Debit Note

A commercial document that may be used by either buyers or sellers in regard to the amount due for a sale of goods or services

What is a Debit Note?

A debit note is a commercial document, common in business to business (B2B) transactions, that either buyers or sellers may use regarding the amount due for a sale of goods or services. It is essentially an additional note related to an invoice, usually indicating the need to adjust the invoiced amount.

 

Debit Note

 

Debit notes come into play because B2B sales are commonly made on credit, meaning goods or services are provided to the buyer from the seller before an invoice being paid. In the interim, the buyer or the seller may enter a debit note or credit note in their accounting records to keep track of amounts due.

 

Summary

  • A debit note is a commercial document, common in business to business (B2B) transactions, that either buyers or sellers may use regarding the amount due for a sale of goods or services.
  • Debit notes come into play because B2B sales are commonly made on credit.
  • The most common reason for creating a debit note is the buyer returning damaged or deficient goods to the seller.

 

Debit Notes from Buyers

A debit note sent by the buyer to the seller of goods or services, related to a purchase invoice, indicates an adjustment to the original invoiced amount. (It is assuming that an invoice’s already been created by the seller and sent to, and received by, the buyer. If there is not yet an existing invoice, then the debit note indicates an adjustment that needs to be included when the seller creates an invoice.) The adjustment is in the buyer’s favor – that is, it indicates a reduction in the amount due to the seller from the buyer. It is effectively a credit for the buyer and a debit for the seller.

So, why and when does a buyer issue a debit note? A debit note is most commonly created when part of a delivery or shipment of goods is being returned to the seller because the returned goods are damaged or defective. The debit note accompanies the returned goods, explaining in adequate detail to the seller why the goods are being returned. Also, it indicates the amount by which the seller needs to adjust its invoice to the buyer, reducing the amount due for the sale by the appropriate amount.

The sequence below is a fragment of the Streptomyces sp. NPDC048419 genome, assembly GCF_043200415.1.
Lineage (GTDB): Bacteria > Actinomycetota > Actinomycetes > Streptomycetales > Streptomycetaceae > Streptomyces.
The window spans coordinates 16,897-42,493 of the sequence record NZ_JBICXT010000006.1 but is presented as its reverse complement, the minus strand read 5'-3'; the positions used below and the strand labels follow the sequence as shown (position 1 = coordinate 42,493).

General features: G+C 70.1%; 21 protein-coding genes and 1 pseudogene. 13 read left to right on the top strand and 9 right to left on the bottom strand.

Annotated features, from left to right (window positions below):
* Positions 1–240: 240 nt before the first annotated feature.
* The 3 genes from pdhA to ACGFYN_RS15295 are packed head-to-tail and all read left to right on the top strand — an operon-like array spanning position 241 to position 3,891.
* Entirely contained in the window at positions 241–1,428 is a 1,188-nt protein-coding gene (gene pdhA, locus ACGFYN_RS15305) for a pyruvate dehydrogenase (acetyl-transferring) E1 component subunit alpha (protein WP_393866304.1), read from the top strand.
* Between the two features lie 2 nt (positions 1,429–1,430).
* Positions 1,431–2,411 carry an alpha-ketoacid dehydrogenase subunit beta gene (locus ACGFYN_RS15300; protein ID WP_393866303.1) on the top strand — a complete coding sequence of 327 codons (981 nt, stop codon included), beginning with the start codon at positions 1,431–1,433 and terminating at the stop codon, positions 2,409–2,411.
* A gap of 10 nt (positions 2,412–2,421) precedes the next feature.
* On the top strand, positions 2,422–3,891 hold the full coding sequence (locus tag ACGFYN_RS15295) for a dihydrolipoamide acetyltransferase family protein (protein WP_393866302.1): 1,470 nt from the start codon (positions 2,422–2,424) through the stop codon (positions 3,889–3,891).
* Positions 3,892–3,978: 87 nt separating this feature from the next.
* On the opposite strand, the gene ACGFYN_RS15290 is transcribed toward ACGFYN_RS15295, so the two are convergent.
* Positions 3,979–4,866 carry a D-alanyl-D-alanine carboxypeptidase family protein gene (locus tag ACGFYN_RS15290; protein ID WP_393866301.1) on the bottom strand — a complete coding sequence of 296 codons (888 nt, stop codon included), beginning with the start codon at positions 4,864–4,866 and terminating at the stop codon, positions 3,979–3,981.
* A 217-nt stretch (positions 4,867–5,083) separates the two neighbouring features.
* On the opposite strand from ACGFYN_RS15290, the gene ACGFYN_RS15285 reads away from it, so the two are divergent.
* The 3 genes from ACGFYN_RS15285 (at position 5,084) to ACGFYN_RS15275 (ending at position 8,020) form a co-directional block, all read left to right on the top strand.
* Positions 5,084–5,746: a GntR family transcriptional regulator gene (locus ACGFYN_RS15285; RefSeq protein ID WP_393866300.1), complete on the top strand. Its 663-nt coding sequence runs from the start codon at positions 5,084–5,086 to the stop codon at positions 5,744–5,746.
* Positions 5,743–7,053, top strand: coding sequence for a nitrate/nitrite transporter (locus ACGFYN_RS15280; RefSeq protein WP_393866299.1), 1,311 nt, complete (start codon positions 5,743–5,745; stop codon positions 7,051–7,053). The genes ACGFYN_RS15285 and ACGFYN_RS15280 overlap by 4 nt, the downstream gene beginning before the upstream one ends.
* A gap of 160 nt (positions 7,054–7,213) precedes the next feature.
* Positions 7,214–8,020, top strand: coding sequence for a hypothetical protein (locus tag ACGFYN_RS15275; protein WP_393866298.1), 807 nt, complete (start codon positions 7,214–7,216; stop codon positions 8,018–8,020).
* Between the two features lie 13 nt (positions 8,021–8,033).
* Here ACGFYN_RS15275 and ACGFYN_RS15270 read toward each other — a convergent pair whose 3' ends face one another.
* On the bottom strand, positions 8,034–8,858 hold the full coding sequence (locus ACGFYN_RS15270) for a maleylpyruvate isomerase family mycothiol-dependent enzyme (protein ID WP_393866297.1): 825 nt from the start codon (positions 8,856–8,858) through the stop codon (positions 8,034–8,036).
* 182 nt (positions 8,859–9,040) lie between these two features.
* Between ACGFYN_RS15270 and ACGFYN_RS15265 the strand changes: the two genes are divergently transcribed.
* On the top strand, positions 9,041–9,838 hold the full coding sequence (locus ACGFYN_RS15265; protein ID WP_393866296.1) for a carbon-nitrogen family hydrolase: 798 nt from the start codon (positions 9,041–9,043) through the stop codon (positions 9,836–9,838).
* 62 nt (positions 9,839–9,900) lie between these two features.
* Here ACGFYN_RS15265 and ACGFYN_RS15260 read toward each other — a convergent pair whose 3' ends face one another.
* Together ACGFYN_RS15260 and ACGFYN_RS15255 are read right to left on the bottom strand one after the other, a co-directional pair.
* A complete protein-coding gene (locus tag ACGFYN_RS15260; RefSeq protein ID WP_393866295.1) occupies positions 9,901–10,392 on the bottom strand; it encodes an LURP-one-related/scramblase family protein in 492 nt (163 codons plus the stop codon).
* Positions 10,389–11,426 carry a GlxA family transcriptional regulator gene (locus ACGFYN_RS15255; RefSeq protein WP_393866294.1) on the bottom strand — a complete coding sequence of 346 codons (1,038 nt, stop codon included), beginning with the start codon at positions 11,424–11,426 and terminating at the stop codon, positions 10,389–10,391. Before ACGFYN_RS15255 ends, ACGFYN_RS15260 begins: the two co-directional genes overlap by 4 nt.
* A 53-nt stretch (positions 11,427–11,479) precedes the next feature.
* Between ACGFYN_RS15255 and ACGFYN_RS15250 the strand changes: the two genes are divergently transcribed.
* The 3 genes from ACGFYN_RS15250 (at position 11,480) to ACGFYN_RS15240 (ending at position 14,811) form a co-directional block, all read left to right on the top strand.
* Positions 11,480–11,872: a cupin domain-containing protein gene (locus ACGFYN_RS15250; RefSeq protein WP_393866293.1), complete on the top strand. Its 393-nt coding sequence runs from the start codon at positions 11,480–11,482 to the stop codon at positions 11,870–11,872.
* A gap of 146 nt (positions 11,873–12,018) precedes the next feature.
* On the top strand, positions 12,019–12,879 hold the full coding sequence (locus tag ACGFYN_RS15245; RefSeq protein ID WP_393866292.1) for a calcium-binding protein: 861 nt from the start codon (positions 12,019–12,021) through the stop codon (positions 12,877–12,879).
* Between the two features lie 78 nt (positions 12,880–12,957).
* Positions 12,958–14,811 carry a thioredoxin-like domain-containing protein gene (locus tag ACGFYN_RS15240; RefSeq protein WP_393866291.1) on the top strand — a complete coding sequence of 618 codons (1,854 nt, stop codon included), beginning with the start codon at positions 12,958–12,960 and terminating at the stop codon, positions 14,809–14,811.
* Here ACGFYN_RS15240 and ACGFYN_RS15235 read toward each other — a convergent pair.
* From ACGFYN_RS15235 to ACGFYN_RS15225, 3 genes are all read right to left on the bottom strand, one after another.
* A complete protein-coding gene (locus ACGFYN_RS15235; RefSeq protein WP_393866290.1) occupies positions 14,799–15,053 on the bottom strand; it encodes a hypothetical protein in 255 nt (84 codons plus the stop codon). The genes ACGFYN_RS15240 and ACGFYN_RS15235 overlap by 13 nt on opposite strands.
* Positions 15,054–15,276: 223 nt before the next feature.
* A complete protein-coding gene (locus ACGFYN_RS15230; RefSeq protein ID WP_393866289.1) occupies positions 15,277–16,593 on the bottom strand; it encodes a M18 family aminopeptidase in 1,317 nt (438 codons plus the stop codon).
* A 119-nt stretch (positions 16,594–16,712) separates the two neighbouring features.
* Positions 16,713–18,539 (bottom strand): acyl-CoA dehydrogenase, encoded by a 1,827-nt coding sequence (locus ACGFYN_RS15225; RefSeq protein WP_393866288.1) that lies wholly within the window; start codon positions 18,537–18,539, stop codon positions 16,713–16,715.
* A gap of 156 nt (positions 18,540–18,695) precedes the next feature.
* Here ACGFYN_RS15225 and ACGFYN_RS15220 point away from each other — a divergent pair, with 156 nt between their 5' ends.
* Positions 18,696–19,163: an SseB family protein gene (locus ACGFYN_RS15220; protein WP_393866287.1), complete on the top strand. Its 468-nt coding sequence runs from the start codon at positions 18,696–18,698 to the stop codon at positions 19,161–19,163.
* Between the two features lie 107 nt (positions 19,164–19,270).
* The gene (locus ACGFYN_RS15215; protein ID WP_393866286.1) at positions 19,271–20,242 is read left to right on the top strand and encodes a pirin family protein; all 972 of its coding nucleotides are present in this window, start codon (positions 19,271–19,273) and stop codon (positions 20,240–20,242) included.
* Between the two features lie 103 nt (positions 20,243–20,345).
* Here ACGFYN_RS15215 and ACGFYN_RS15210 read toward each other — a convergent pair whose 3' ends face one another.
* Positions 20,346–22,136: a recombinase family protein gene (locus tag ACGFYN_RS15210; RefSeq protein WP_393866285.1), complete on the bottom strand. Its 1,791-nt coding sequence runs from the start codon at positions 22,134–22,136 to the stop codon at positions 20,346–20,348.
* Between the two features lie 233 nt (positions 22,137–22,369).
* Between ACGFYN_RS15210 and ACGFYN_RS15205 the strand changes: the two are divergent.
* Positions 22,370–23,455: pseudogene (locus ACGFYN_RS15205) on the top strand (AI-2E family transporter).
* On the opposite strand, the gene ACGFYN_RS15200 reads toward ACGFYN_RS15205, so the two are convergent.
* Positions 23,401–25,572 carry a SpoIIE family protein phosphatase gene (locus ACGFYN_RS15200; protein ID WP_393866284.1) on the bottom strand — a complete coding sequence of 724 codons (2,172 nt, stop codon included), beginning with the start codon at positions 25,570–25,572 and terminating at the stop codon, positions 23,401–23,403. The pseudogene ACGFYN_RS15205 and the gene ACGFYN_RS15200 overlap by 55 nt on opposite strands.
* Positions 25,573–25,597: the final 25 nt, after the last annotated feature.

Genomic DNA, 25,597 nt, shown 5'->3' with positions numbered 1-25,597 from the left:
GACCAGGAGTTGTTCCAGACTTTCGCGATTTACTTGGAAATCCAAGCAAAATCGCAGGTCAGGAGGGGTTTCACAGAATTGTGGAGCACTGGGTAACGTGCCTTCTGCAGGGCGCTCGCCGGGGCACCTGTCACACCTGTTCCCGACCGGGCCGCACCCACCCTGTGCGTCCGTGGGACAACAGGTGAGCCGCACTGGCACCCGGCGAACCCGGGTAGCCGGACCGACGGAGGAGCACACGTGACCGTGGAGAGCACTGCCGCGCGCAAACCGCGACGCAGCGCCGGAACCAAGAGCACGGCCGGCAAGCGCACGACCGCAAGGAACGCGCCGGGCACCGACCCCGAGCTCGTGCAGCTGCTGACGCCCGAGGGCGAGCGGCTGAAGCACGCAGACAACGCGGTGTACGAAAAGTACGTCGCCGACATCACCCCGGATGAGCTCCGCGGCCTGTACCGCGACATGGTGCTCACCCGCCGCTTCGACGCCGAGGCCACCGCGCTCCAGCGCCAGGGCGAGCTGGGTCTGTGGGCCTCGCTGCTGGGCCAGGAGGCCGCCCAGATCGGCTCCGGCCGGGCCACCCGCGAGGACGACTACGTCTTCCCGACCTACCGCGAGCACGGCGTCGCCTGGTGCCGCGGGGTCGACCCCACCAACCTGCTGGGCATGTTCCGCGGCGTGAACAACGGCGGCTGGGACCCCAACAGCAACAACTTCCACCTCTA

A buyer might also issue a debit note because the seller failed to the goods within an agreed-upon time or date or by or on a specified date.

If the buyer’s already paid the full invoice from the seller, then the debit note may indicate a partial refund due to the buyer or obligate the seller to provide a credit amount to the buyer’s account that will reduce the amount due for future purchases.

 

Example

Assume that Company A makes a credit purchase of 10,000 widgets from Company B at an agreed-upon price of $1.00 per widget. Company B delivers the order for 10,000 widgets and subsequently creates and sends an invoice for $10,000 to Company A. However, upon inspecting the widgets on receipt of them, Company A’s warehouse staff finds that 580 of the widgets are damaged and unusable.

Company A will then create a debit note to be sent to Company B along with the return of the 580 damaged widgets, and indicating that Company B needs to, accordingly, debit the amount due from Company A by $580.00.

Following the transaction:

  • Seller will debit its accounts receivable by $580
  • Buyer will credit its accounts payable by $580

 

Debit Notes from Sellers

Debit notes that are sent by a seller to a buyer usually serve one of two purposes. First, a debit note may be sent simply to serve as a reminder of an amount due for a previously invoiced sale. In such a case, the debit note is just a “bill payment due” reminder.

Second, a seller may send a debit note when it discovers a need to amend a submitted invoice, increasing the amount due from the buyer. For example, the seller may discover that it invoiced the buyer for $6,000 when the actual amount due for the sale is $7,000. It will then send a debit note to the buyer for the additional $1,000, along with an explanation for the change in the invoiced amount.

 

Learn More

CFI is the official provider of the global Commercial Banking & Credit Analyst (CBCA)™ Program, designed to teach you all the knowledge and skills required to become a skilled credit analyst. The following CFI resources will help further your financial education and advance your career:

  • Accounts Payable
  • Express Warranty
  • Journal Entries Guide
  • Source Documents